Finance and administrative services director Tom Taylor outlined three possible budgets for the Board of Education. The options ranged from maintaining the property tax rate of 16.55 mills, to imposing a 1.5 mill hike, which would be a 9 percent increase. That means local taxpayers will pay from $16.8 million to $18.3 million to operate the county’s public schools, and the total budget will be between $58.9 million and $60.4 million.
The board’s last property tax increase was in 2001 under the previous administration, Superintendent Roy Sapough said.
Board members could find little to squabble about in the proposed budget. The school system’s budget year begins July 1 and runs through June 30.
“When I look at this budget, it’s lean,” board member Sandra McKinley said. “There’s not a lot extra in there.”
If the board holds the line and does not increase its property tax rate, the proposed budget would leave an ending balance of about $800,000, instead of the $3.4 million left in reserves at the end of fiscal 2004, Taylor said.
The school system should maintain a reserve fund of at least 10 percent of the total budget, or about $5.9 million, and should not consider keeping less than 5 percent at the end of the year, Sapough said. The contingency funds are there in case of emergencies like failed heating and air units or buildings damaged during storms.
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“There’s one thing every month I can expect, and that’s the unexpected,” he said.
One reason the school system is falling behind financially is state budget cuts and employee funding shortfalls, Sapough said. The cuts from the past two years and the projected cuts in 2005 will probably total more than $6 million.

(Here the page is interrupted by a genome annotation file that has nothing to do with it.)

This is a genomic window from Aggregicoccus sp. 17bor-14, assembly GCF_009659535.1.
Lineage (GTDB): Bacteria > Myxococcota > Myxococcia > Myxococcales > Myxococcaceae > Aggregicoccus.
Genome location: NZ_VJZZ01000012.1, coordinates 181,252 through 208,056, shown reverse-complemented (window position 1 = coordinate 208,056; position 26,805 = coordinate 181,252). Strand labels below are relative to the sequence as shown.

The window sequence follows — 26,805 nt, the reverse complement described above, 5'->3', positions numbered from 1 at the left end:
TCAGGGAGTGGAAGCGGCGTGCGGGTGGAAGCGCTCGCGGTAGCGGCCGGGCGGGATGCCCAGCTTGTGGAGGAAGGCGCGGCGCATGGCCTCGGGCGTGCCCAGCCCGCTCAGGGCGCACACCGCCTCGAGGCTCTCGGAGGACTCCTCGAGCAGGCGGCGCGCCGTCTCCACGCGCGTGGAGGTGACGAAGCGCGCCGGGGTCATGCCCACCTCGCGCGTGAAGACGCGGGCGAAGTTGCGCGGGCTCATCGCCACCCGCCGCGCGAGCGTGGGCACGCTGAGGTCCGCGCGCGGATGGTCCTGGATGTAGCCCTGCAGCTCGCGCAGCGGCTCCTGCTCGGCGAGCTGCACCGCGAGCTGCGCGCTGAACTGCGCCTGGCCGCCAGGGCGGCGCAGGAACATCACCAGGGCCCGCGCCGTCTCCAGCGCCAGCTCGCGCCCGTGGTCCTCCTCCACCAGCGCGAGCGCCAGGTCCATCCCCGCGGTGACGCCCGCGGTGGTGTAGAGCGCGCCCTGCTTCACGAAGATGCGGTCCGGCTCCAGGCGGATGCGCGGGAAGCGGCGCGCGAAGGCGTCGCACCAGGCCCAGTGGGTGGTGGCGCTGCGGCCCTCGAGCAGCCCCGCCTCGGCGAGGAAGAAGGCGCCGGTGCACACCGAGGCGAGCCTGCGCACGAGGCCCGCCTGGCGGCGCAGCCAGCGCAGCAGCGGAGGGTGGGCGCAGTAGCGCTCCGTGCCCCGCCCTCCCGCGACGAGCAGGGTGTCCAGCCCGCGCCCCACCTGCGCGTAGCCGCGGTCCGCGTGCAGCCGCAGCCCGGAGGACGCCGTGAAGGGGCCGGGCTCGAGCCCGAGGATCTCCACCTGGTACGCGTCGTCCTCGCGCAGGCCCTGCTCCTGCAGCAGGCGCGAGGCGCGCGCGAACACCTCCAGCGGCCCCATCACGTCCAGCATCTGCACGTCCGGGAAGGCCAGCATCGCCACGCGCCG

“We’re $6 million short coming out of the gate,” he said.
The state allots a certain amount of money to pay teacher salaries and benefits, but personnel director Ed Combs said it does not fully fund the teachers needed to educate Walker’s student population.
The Walker County Board of Education plans to adopt its tentative budget Tuesday, July 6, during a called meeting at 6 p.m. The meeting will be held at the administrative services office in the old LaFayette High School on Cherokee Street. A series of public hearings and advertisements will soon be set before the budget is formally adopted. For more information about Tuesday’s meeting, call (706) 638-1240.
“(State legislators) are saying this is how many (teachers) we’ll give you, but it’s not what you need to run the schools,” Sapough said. “We can’t operate efficiently with less.”
Funding is based on minimum classroom sizes that vary by student age and need, student participation in the free- and reduced-lunch program and many other factors.
“There probably aren’t 10 people in the state who fully understand school funding,” Combs said. “It’s an awful, ungodly beast.”
In unrelated business, the board unanimously approved David Friend to serve as principal at LaFayette High School